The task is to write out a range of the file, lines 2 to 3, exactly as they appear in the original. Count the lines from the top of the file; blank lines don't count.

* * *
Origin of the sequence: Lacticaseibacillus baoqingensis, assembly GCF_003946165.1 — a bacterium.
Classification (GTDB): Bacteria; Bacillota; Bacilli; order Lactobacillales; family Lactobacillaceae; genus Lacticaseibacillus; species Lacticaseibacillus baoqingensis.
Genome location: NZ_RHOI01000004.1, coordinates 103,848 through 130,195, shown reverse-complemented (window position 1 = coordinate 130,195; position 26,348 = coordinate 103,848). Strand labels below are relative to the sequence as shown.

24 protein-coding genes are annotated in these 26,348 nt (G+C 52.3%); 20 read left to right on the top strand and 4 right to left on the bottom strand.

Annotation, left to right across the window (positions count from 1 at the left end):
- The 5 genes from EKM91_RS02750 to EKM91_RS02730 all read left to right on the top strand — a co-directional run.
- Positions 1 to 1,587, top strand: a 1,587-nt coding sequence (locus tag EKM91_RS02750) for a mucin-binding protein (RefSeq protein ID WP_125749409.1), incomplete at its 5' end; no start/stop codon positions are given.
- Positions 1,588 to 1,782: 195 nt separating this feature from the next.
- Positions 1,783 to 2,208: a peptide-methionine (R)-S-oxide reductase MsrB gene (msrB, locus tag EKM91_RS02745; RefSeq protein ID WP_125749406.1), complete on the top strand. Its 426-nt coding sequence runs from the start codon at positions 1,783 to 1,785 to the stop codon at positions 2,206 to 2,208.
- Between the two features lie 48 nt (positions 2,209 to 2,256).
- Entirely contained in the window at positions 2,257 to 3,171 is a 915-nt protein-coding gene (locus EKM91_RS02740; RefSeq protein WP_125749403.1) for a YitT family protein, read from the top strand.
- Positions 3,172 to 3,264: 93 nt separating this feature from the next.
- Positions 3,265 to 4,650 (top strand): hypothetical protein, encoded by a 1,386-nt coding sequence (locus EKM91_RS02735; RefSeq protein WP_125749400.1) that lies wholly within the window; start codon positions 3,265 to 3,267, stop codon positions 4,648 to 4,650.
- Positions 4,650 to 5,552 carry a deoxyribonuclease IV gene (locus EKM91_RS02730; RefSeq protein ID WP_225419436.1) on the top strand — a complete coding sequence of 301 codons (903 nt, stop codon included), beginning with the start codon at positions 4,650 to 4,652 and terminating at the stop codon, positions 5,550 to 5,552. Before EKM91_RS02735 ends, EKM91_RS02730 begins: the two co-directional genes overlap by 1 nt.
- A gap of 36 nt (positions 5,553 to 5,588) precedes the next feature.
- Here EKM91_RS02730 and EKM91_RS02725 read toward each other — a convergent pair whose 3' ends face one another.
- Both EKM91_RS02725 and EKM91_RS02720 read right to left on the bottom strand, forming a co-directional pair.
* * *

Classification (GTDB): Bacteria; Bacillota; Bacilli; order Lactobacillales; family Lactobacillaceae; genus Lacticaseibacillus; species Lacticaseibacillus baoqingensis.
Genome location: NZ_RHOI01000004.1, coordinates 103,848 through 130,195, shown reverse-complemented (window position 1 = coordinate 130,195; position 26,348 = coordinate 103,848). Strand labels below are relative to the sequence as shown.